Summer begins today - a time for backyard barbeques, trips to the beach and lots of outdoor fun, but it’s also a time when dangerous thunderstorms become more frequent. As a series of thunderstorms move across the U.S. this week (and since it’s also Lightning Safety Awareness Week), we wanted to share a few tips on how to stay safe if a thunderstorm rolls into your area.
According to the National Weather Service, hundreds of people are struck by lightning each year, causing countless debilitating injuries and 55 deaths on average. If you hear thunder - even a distant rumble or a crackling aloft - you are already in danger of lightning striking in your area. To avoid being struck by lightning, the National Weather Service recommends:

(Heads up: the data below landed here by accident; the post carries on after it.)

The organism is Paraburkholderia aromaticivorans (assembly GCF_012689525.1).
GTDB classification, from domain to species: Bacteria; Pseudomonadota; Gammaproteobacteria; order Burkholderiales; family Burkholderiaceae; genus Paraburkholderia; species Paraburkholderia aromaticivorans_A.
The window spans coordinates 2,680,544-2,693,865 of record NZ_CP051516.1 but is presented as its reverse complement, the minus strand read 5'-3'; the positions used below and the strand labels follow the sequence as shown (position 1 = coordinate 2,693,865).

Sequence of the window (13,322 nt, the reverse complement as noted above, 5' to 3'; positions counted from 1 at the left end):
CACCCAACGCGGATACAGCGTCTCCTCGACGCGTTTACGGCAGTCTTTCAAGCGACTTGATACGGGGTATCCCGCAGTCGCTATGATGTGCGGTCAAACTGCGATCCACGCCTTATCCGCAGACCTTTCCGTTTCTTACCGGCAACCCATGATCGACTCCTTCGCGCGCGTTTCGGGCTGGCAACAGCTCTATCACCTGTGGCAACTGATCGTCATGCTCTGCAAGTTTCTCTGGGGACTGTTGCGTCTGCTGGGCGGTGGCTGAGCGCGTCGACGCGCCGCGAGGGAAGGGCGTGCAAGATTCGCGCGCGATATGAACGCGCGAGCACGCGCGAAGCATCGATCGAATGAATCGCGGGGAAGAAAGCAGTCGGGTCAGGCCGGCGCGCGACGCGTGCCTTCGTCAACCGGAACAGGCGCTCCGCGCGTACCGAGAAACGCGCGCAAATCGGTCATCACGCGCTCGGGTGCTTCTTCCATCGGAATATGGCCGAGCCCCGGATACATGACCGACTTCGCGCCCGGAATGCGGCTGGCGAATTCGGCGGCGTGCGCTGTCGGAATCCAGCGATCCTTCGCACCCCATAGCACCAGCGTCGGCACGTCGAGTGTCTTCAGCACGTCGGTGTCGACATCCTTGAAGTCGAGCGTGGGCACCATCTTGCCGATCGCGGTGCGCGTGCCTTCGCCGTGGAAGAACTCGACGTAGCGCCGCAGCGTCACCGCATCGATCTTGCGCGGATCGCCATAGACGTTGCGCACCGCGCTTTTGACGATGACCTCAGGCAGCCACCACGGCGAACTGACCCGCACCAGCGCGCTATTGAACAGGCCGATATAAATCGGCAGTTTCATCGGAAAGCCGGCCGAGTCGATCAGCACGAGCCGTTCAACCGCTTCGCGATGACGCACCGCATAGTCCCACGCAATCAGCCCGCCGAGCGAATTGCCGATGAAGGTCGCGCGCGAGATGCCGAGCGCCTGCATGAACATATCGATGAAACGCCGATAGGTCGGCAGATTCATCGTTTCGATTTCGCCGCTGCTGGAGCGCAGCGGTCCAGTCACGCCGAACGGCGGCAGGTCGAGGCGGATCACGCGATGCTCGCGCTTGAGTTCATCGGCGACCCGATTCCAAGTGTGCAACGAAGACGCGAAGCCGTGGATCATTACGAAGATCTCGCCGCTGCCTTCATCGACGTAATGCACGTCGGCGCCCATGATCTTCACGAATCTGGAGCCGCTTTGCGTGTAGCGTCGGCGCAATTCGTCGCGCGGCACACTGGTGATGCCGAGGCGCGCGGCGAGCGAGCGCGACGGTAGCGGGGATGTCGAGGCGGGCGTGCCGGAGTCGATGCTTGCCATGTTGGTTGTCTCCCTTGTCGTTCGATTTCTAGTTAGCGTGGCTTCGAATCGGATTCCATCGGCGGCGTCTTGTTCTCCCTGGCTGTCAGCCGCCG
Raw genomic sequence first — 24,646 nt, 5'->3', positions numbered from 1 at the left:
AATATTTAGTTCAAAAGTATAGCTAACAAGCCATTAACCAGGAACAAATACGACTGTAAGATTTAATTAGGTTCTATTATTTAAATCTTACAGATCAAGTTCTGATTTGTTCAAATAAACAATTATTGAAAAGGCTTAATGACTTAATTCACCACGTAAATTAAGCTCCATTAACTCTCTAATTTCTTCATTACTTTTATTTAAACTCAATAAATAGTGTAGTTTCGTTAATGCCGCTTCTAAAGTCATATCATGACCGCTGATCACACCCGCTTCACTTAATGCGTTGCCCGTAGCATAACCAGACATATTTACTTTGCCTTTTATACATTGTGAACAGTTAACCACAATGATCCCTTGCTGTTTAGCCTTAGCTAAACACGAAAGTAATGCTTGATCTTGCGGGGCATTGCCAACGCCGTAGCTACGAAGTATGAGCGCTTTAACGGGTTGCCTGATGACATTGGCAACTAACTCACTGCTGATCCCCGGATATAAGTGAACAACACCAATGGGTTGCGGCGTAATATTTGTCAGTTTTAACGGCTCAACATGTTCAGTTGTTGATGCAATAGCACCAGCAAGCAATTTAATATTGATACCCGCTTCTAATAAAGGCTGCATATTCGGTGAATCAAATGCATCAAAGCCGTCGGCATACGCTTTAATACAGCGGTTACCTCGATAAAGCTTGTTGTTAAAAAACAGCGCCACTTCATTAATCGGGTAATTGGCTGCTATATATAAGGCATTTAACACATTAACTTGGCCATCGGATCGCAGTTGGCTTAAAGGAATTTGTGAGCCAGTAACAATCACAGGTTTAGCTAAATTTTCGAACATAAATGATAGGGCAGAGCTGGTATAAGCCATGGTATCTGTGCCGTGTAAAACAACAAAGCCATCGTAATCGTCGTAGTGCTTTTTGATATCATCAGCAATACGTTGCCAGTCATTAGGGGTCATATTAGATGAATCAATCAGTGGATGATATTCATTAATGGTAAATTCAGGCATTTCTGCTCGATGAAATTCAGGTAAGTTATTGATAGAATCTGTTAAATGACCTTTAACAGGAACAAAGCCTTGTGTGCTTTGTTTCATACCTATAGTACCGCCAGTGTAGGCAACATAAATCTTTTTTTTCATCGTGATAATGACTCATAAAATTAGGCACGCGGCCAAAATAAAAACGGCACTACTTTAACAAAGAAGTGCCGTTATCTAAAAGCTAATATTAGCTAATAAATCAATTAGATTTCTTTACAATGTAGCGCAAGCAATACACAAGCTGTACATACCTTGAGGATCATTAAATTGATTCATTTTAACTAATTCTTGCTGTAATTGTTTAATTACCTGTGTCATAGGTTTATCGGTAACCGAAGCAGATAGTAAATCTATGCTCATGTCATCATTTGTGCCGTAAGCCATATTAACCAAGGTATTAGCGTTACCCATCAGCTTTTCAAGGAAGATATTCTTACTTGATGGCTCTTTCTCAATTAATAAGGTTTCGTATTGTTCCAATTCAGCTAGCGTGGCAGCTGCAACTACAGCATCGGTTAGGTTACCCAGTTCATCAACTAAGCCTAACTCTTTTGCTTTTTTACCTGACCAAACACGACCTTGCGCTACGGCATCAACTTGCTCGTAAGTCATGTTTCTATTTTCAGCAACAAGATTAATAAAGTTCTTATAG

- Get into a fully enclosed building or hardtop vehicle at the first rumble of thunder;
- Stay indoors for 30 minutes after the last thunder clap;
- Monitor the weather forecast when you’re planning to be outdoors;
- Have a plan for getting to safety in case a thunderstorm moves in;
- Do not use a corded phone during a thunderstorm unless it’s an emergency; unplugged cell phones are safe to use indoors;
- Keep away from plumbing, electrical equipment and wiring during a thunderstorm.
Visit Ready.gov for more tips on getting prepared for thunderstorms and lightning, and share the tips above with your family and friends. And be sure to bookmark www.weather.gov on your computer (or http://mobile.weather.gov on your phone) to stay up to date with your local weather forecast all summer long.
Emergency managers, business continuity experts or human resource professionals can view a toolkit on lightning safety from the National Weather Service.